Portable Factory Builds New Approach to Construction

Portable Factory Builds New Approach to Construction

Cuby is hoping to revitalize the sector by applying lean manufacturing processes and by bringing a transportable factory (shown above) to the construction site.
More than a hundred years ago, Henry Ford introduced the moving assembly line to the process of car production and dramatically increased production efficiency. As a result, a model T could be built in 90 minutes.
The construction industry today is at a place where the automotive industry was then, argues Aleh Kandrashou, co-founder of Cuby, a startup headquartered in Wilmington, Del., that streamlines the construction process through turnkey transportable factories operating near the construction site. Part of the startup’s process derives from the relatively new modular concept in construction where a building is broken into component parts, each of which is manufactured elsewhere and then assembled onsite.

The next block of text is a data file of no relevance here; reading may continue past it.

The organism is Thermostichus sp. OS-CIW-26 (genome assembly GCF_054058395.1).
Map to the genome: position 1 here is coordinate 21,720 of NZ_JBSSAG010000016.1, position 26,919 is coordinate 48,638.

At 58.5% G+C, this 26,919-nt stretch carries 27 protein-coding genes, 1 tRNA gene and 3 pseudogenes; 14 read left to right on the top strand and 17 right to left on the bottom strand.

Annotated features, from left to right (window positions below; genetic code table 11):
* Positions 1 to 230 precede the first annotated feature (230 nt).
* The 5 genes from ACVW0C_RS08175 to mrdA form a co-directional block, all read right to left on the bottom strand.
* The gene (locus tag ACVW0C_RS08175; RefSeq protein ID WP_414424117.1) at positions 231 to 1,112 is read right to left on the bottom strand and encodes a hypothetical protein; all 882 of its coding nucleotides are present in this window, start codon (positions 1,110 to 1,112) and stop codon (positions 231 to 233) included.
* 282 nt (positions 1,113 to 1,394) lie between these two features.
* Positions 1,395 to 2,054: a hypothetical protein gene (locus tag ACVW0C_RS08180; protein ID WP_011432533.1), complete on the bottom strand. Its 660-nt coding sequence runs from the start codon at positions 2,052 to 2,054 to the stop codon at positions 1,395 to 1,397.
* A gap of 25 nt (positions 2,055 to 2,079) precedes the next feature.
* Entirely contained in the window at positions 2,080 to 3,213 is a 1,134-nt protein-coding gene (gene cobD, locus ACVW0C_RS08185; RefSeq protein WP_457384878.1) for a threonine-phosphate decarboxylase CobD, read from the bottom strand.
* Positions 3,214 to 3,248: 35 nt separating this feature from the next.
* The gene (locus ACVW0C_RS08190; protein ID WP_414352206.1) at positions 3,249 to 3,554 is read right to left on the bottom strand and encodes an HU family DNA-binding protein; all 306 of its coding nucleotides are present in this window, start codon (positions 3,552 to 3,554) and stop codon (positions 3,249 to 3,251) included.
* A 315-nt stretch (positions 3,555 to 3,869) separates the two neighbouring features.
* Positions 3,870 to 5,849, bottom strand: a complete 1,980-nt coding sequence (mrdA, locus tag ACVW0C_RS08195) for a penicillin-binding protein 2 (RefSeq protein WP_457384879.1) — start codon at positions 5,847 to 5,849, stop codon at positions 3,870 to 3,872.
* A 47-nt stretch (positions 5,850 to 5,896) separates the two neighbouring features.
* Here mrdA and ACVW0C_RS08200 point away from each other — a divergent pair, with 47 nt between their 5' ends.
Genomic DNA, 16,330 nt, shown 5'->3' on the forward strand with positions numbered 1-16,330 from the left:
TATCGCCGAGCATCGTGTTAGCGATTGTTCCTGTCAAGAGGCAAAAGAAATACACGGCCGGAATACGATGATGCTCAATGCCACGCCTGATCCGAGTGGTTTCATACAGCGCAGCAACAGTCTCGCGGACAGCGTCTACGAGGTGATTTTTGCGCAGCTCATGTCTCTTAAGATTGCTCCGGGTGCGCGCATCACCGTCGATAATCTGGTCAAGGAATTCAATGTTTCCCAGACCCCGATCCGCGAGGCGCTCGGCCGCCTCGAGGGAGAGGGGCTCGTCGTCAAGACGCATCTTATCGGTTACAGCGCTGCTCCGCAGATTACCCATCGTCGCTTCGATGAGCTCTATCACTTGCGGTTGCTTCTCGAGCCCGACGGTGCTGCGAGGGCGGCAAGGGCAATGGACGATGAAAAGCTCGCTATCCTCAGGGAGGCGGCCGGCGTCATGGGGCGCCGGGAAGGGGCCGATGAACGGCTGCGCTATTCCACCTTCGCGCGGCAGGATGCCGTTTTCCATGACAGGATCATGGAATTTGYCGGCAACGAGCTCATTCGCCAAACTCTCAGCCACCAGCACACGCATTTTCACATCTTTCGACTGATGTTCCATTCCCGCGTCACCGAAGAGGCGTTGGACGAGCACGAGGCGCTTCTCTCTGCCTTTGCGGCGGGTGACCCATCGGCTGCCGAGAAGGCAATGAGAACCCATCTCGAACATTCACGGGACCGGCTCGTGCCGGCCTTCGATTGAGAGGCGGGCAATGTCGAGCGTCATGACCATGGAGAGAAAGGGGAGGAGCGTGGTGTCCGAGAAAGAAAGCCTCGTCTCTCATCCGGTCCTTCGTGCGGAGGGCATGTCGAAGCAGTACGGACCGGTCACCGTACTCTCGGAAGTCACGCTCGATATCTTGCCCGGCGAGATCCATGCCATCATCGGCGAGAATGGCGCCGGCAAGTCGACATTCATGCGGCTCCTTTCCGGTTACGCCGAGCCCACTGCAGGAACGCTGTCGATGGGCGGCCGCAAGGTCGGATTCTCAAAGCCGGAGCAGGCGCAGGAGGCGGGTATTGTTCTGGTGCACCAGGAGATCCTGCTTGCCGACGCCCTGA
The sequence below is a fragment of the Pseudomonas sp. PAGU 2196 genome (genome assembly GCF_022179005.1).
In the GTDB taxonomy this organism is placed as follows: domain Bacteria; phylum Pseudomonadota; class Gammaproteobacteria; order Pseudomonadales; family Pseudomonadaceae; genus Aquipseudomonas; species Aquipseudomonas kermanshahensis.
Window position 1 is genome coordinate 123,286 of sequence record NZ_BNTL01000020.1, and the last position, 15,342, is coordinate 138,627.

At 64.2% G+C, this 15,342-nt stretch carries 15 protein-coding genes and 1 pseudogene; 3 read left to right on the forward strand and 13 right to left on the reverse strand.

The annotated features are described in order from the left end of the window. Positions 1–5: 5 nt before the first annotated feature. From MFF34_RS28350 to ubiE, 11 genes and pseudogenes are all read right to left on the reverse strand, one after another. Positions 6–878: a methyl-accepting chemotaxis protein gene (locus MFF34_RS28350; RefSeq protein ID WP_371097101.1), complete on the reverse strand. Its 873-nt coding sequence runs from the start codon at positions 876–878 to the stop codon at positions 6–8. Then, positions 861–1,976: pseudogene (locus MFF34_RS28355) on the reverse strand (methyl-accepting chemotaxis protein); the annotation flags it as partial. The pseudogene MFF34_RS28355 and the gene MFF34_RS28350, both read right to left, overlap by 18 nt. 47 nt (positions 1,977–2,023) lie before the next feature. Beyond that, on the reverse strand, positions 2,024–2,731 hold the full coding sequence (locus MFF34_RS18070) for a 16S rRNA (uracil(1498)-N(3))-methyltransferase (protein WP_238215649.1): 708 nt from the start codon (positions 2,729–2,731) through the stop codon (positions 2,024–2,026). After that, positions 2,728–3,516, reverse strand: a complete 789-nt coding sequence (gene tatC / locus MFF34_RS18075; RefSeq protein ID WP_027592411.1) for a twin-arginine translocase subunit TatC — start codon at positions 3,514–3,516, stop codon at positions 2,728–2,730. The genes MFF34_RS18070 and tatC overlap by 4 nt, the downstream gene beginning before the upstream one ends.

Kit of parts with a twist

Cuby factories incorporate lean manufacturing techniques—Kandrashou has years of experience in the process—to produce a combination of building components like doors and windows, wall units, and more. The startup has 300 SKUs in its library from which to choose.
Assembly teams then put these component parts together onsite. Traditional “kit of parts” modular construction involves manufacturing component parts elsewhere and then shipping finished goods to the construction site, where it is assembled. With Cuby, the production of constructed components, thanks to the mobile factory, happens near the construction site. The final assembly for both methods still takes place at the construction site.